HHHunt employs a skilled staff to deal with any and all issues that may arise. From the Custodial Team who wipes down doors and picks up litter to Service Team Members who are plumbers, electricians, HVAC technicians and carpenters rolled into one, every maintenance request is handled promptly and professionally. This translates into a clean, well-maintained home with virtually no effort on your part and no additional cost.
The time savings an HHHunt resident realizes by having no maintenance responsibilities is compounded by the flexibility offered by apartment living.
As the employment market rebounds, there are many job new opportunities being created. HHHunt residents are positioned so that they may take advantage of new employment opportunities without having to worry about the time and expense of selling a house.
Preparing for Homeownership
If you have made the decision that homeownership is for you based upon your unique situation and your lifestyle, HHHunt recommends that you:
1. If you have never purchased a home, attend a home-buying or mortgage seminar. These sessions are offered free by many mortgage brokers and realtors to educate you about the process.
2. Find out your credit rating. Is it good enough to qualify for favorable terms for a mortgage?
3. Review your financial position.
(b) Do you have enough available cash to pay the closing costs? This is typically $3000-$5000 for a new loan.
(c) What is the maximum payment that you can afford? This figure should include the mortgage, insurance and taxes as well as Homeowner or Condo Association dues, at minimum.
(d) Are you prepared for higher utility costs? Average utility bills in a house are sometimes double what you would pay in an apartment.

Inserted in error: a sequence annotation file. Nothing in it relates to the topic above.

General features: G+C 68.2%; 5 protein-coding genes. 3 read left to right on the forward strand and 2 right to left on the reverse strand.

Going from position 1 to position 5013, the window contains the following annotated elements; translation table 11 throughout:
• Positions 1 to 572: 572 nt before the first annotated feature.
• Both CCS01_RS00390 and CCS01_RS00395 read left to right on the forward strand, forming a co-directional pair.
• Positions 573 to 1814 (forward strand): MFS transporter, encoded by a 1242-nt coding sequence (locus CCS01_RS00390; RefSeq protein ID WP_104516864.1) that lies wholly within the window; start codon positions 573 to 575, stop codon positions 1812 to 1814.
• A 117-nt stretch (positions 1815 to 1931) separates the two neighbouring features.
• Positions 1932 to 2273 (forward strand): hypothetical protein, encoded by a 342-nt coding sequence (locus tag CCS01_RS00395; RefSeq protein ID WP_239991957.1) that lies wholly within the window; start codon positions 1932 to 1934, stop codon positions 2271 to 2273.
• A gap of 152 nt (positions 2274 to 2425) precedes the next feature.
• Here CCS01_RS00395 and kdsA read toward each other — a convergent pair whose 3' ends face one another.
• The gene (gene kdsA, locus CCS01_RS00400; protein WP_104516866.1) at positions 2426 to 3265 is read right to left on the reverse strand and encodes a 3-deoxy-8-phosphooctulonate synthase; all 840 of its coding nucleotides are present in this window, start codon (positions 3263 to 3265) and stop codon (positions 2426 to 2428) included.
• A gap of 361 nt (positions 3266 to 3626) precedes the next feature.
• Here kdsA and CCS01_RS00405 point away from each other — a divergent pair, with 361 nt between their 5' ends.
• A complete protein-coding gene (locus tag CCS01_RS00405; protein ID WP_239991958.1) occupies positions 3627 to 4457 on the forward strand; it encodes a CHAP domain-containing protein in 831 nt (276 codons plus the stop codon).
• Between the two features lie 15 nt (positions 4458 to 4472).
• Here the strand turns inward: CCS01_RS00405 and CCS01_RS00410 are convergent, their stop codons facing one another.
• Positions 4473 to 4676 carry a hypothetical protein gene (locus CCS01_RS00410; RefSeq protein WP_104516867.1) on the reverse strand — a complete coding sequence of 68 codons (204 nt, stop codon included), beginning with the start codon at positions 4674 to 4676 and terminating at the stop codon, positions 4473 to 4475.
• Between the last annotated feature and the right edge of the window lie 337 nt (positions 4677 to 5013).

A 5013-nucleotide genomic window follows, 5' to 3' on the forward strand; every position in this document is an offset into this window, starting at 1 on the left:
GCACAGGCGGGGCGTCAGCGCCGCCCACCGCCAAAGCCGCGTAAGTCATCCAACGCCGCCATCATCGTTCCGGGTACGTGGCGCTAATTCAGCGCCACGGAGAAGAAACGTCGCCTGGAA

(e) Do you have enough extra funds available to furnish and decorate your new home or will you have to go into debt to afford these items? If so, incorporate the additional payments into your monthly budget.
4. Pre-qualify or get pre-approved for a mortgage before beginning the search for your new home. Often, sellers will be more willing to accept the offer of someone who has secured financing rather than one who has not.
5. Narrow down the area, the type of house that you want and make a wish list. Do you want a two-story or ranch house, a condo or a house with a yard? Is a garage important? A fireplace?
6. Find a realtor in your area that you trust. Shop around and solicit referrals from friends and family.
7. Be patient. The search for a home can be stressful and there are many choices in the market. Make sure that the home you buy is the right one because you will be making a long-term commitment.
8. Once you have found a home to purchase, find a reputable home inspector. This inspection is to find any repairs, structural issues and/or safety problems that may exist. In addition, a termite inspection and, in some areas, a radon inspection should be performed.
Be sure that the inspection is comprehensive and don’t be afraid to ask for repairs from the seller, this is the only chance that you will have! Once you close on the home, the expense of any repairs will be all yours.
The Risks of Homeownership
Purchasing a new home is a long-term commitment and is not without risk, both financial and personal.
Most responsible lenders and realtors will advise homebuyers of the risks of homeownership as a means of accumulating wealth and caution consumers about being prepared for homeownership.
For more information about the risks associated with homeownership, visit:
Glossary of Terms
HHHunt strives to ensure that before someone makes a decision to purchase a home they are well-versed in the terminology. As a resource for those who desire to purchase a home, please find below the most common mortgage terms with simple definitions.
Adjustable-rate mortgage (ARM)
Annual percentage rate (APR)
Closing cost item
Common area assessments
Earnest money deposit
Fixed-rate mortgage (FRM)
Home equity line of credit
Homeowner's warranty (HOW)
The relationship between the principal balance of the mortgage and the appraised value (or sales price if it is lower) of the property. For example, a $100,000 home with an $80,000 mortgage has a LTV percentage of 80 percent.
Mortgage insurance premium (MIP)
Principal, interest, taxes and insurance (PITI)
Private mortgage insurance (MI)
PUD (Planned Unit Development)
Purchase and sale agreement
Real estate agent
Replacement reserve fund
Secondary mortgage market
For more information, please visit the following link: http://www.fanniemae.com/homebuyers/glossary.html